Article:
Announcer: This is Why We Write, a podcast of Lesley University. Each week, we bring new conversations with authors from the Lesley community to talk about books, writing, and the writing life. This is Episode One.
Emily Earle: My name is Emily Earle, and I am the social media specialist here at Lesley University. I'm here today with New York Times' bestselling author and Pushcart Prize nominee, Katie Cotugno. Katie received her MFA in fiction from our low-residency creative writing program in 2015. Katie, thanks for being here today.
Katie Cotugno: Thanks for having me.
Emily: Awesome. Let's jump right in. Can you speak a little bit about your journey to the writing program, your history as a writer, and what prompted you to seek out an MFA?
Katie: It's a really good question. I have always been a writer. I've been writing since I could hold a pen. One of my earliest memories is going to visit my dad at his office in New York. He had a meeting, then he came back, and I had written like seven pages of garbage. I had written some pages and I was really excited about that. I went to Emerson College here in Boston for my undergrad. I did my BFA in writing literature and publishing there.
My thesis, my senior year, ultimately became my first YA novel, How To Love. While I was in the middle of that publishing process, I realized that I loved the publishing world. I loved YA, but I really missed being in the classroom. I missed being around other writers in a workshop environment. I'm also of the opinion that you can never have too much practice. That was when I started sniffing around MFA programs and low-residency programs in particular. Lesley was just, it felt like such a good fit.
Emily: You were in the publication process while you were an undergrad?
Emily: What was that like? Can you talk a little bit about how that happened?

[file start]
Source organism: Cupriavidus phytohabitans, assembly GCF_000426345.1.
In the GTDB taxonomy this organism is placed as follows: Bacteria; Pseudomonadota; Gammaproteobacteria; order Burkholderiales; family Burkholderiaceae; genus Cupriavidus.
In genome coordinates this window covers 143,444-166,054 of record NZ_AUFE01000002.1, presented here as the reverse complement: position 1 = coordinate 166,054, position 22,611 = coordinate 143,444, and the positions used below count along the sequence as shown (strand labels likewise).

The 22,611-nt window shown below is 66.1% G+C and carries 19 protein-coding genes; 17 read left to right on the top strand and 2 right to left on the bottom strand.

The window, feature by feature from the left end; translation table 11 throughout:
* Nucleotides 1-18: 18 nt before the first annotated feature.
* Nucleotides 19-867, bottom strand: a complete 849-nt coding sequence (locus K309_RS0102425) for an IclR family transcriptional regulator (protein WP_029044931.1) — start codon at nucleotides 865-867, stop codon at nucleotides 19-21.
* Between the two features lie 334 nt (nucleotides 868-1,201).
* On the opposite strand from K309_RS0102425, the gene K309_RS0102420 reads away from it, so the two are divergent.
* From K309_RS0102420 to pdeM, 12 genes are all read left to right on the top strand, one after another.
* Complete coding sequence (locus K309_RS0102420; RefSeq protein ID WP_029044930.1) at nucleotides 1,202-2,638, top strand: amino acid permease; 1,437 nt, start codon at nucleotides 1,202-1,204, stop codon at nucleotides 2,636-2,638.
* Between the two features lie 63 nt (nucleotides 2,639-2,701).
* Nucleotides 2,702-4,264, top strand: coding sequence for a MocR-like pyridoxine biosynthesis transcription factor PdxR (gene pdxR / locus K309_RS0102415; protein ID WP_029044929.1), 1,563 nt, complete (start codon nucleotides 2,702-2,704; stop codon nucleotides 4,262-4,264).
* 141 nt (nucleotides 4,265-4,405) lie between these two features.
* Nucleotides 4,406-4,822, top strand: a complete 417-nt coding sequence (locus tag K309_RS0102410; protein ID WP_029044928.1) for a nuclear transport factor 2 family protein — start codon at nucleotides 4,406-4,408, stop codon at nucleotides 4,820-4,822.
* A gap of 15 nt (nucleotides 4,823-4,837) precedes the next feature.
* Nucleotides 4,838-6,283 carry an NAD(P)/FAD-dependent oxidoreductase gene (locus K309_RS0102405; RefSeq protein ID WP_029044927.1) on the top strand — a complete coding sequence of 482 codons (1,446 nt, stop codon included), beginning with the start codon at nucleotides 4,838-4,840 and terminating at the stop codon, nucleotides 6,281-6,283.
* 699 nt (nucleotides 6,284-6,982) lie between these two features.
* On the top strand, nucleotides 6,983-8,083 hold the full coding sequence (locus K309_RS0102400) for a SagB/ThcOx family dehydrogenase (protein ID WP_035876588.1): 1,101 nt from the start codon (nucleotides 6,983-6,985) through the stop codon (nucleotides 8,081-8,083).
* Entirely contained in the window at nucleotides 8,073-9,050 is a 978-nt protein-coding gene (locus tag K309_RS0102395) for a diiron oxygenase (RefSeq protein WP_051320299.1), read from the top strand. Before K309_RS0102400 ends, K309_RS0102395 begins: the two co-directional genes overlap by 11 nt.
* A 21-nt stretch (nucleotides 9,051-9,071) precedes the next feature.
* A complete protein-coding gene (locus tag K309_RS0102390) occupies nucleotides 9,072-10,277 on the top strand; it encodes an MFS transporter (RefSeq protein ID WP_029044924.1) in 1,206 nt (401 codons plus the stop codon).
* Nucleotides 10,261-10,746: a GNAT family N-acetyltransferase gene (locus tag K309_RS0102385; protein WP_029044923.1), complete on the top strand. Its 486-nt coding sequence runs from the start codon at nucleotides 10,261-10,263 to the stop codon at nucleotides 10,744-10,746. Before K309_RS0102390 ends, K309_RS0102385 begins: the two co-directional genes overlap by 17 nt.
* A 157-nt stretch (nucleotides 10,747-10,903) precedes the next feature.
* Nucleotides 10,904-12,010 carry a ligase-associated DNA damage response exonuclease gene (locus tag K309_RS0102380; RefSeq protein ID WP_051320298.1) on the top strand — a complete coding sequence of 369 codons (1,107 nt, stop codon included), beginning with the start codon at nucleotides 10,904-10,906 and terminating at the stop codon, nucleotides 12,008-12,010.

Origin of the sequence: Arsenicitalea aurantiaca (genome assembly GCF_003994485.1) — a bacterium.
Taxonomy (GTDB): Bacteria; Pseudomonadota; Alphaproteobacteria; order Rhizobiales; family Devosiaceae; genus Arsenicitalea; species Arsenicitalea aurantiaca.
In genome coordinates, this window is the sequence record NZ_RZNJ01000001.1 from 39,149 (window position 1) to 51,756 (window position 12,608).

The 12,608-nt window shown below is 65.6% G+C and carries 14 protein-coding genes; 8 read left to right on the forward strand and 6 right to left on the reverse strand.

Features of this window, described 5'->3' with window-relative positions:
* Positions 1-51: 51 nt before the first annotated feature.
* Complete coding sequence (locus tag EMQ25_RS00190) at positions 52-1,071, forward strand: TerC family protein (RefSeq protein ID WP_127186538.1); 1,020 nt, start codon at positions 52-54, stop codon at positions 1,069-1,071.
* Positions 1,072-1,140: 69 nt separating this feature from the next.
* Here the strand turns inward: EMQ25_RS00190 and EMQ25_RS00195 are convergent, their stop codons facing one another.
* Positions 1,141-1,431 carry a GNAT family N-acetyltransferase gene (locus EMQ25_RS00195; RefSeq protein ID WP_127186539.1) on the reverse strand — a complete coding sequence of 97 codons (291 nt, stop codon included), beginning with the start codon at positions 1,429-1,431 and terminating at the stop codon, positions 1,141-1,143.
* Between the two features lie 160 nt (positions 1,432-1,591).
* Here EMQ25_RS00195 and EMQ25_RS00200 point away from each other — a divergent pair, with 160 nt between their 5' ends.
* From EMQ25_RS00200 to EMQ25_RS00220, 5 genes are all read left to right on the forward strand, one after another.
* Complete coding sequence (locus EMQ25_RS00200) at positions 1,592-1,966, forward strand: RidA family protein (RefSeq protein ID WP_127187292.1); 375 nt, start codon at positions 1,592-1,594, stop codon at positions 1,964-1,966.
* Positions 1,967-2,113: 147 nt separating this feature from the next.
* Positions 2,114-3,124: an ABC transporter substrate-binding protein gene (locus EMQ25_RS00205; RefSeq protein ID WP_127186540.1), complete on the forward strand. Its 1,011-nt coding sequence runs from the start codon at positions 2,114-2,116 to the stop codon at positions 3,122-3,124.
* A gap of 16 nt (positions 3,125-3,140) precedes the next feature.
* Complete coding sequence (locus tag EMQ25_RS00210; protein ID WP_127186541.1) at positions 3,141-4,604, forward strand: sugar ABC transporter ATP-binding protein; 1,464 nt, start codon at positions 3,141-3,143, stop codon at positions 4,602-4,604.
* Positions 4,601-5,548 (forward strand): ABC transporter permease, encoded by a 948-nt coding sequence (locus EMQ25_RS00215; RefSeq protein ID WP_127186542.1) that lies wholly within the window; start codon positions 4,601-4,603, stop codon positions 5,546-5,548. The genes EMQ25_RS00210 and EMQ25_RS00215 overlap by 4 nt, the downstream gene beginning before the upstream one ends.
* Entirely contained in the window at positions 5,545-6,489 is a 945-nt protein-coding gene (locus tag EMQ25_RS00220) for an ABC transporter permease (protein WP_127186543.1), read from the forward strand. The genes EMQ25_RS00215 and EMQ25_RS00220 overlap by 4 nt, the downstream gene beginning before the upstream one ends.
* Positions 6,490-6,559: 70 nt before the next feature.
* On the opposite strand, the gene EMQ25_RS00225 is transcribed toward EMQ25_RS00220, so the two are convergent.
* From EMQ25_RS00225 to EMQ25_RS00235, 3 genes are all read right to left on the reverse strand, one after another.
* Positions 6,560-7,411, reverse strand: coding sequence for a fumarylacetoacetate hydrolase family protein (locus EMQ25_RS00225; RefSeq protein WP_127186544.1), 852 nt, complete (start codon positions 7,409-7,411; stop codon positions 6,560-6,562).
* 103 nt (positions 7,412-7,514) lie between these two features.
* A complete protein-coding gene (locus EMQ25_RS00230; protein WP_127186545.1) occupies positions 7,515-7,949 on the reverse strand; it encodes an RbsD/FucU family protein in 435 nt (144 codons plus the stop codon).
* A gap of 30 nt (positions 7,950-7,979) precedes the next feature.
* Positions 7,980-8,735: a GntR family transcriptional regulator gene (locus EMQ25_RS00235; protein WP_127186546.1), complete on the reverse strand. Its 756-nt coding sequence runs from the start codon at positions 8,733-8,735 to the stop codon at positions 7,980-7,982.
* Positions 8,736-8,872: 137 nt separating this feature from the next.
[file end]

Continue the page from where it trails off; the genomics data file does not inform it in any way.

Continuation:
Katie: When I was working on How To Love, ultimately, the dream was to get it published. It wasn't until a few years later that I started sending it to agents and publishers, and got a ton of rejections and ultimately trumped it for about a year. I didn't write anything for a year and a half after I graduated undergrad.
Emily: What were you doing?
Katie: I was doing all kinds of things. I was working an office job. I was watching a lot of Law & Order: SVU. I briefly considered starting a baking business out of my house. It was like I had sort of a lost year
Emily: As many of out there do.
Katie: I was just trying to figure out what I was going to be when I grew up.
Emily: What made you pick it back up again?
Katie: It just was that siren song of it always being in the back of my head. Then I wound up reading an article in The New Yorker about Alley Entertainment, which is a book packager, a development company out of New York. They were, at the time, looking. They were launching a new arm of the business called The Collaborative, and they were looking for writers who had young adult novels that needed a lot of work. I happen to have a first draft YA novel that needed a lot of work. I sent How to Love off. It was called Places We’d Been at that time.
I sent it off through the slush pile. Didn't hear anything for a year, but at that point, I had been sending things out and not hearing forever all the time. I didn't think anything of it. Then one day, a year later, I got an email that said, "Do you want to come to New York? Do you want to have lunch? Do you want to talk about this?"
Emily: That's what I'm saying, how did you feel when you got that?
Katie: I was beside myself. They took me to lunch and were so lovely to me. We talked about the book, and we talked about the characters and all that stuff. Then, at the end of the lunch, they said, "Do you want to come back to the office and meet everyone?" I said, "I'm sorry, I have to just ask you what is happening?"
They were like, "We want to work with you. We want to work on this book." That moment of it becoming real was-- it was an amazing feeling.
Emily: It's like a real turning point.
Katie: Yes, absolutely.
Emily: Very cool. You are a YA fiction writer. What does it mean to write for young adults, and how is that different than other kinds of writing do you think?
Katie: That's a good question. I love YA. [crosstalk]
As a genre, it's so elastic and it's so versatile, and I think things are really happening in the YA community. YA is really on the forefront, I feel like, of a lot of social justice issues, and a lot of really different kinds of storytelling. In a lot of ways, it's further ahead for me than the rest of publishing, I think. Story level, what is so interesting to me about YA is, when you're a teenager, you're experiencing so many different firsts. You're kind of in a feeling tsunami all the time. Everything you're feeling is the most intense. I think that's just really fertile ground for storytelling.
Emily: We are seeing a lot of activism, strong voices, bold statements from the next generation of teenagers and young students. What is it like to write for that generation, specifically, knowing that you have their ear?